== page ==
Chioggia (Cióxa in veneto chioggiotto) is located at the southern edge of the lagoon of Venice, in Veneto. With the Adriatic Sea to the east, north of the Delta of the Po, the village rises on a cluster of islets separated by channels and mutually connected by bridges.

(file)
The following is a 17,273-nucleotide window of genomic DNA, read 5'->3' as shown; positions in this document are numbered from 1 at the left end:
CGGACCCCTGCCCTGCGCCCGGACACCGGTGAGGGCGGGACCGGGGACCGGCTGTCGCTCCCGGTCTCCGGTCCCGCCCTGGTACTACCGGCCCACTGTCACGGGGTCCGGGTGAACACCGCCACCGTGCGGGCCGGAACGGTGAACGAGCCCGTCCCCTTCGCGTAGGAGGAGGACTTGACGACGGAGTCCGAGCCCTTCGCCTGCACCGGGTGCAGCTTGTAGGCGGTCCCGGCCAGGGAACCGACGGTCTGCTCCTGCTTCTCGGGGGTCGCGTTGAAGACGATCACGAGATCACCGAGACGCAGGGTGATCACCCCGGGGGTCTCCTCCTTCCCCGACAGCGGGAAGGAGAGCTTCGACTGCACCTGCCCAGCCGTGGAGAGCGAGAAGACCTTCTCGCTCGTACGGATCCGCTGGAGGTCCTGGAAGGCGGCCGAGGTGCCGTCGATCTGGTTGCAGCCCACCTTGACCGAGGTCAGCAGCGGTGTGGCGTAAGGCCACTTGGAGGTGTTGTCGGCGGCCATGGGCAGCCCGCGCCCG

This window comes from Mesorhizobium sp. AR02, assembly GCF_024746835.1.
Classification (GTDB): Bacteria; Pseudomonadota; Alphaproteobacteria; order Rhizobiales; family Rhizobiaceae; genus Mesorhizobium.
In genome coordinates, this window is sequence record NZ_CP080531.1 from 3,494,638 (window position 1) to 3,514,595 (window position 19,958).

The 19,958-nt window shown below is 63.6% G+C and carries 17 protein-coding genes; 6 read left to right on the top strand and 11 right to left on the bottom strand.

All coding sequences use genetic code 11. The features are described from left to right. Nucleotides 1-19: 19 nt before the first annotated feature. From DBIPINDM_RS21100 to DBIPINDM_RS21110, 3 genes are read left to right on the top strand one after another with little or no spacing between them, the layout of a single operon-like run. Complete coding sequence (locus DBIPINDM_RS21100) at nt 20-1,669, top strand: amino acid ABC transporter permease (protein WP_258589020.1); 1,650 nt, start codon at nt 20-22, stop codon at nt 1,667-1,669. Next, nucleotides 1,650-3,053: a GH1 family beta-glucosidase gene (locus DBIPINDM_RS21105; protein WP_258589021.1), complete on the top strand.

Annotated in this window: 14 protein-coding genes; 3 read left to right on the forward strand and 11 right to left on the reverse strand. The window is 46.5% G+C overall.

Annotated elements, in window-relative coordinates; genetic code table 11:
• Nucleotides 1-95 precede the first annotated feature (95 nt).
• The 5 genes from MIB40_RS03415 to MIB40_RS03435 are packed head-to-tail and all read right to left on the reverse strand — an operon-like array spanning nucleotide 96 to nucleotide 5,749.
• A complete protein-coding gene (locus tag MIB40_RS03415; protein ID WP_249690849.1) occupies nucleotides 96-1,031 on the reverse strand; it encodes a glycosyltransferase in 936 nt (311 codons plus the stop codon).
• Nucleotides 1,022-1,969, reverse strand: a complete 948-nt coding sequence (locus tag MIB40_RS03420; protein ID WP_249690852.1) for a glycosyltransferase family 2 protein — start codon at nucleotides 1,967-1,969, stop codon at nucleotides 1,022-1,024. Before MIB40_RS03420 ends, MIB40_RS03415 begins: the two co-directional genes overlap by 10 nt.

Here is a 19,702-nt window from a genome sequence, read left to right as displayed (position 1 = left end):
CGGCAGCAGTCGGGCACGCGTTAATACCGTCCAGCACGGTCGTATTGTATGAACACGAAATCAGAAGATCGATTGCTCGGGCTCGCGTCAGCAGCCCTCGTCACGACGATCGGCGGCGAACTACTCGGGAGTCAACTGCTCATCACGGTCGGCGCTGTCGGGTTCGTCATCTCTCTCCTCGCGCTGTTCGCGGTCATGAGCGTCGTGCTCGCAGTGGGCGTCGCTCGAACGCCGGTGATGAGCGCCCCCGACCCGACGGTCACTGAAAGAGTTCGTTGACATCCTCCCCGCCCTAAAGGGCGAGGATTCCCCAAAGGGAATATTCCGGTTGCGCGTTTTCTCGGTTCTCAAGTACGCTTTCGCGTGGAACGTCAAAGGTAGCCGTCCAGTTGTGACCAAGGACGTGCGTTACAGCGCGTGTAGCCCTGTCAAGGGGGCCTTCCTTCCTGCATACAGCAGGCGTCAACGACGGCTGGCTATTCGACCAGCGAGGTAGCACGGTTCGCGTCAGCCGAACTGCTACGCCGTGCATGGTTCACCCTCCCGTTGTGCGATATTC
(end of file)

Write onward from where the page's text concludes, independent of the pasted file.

The legend about the origins of Chioggia connects to that of Aeneas, mythical hero troiano fled the destruction of Troy that sailed for the Mediterranean and then settle down in Latium. With Enea And they journeyed also Antenore, Aquilio and Clodio that in the middle of the journey, separated from their fellow countryman toward Laguna Veneta founding respectively Padova, Aquileia and Clodia. A proof of this mythical foundation there is the symbol of the city, a rampant lion red on silver, chosen from Clodio itself in memory of his hometown, and the name of the city itself.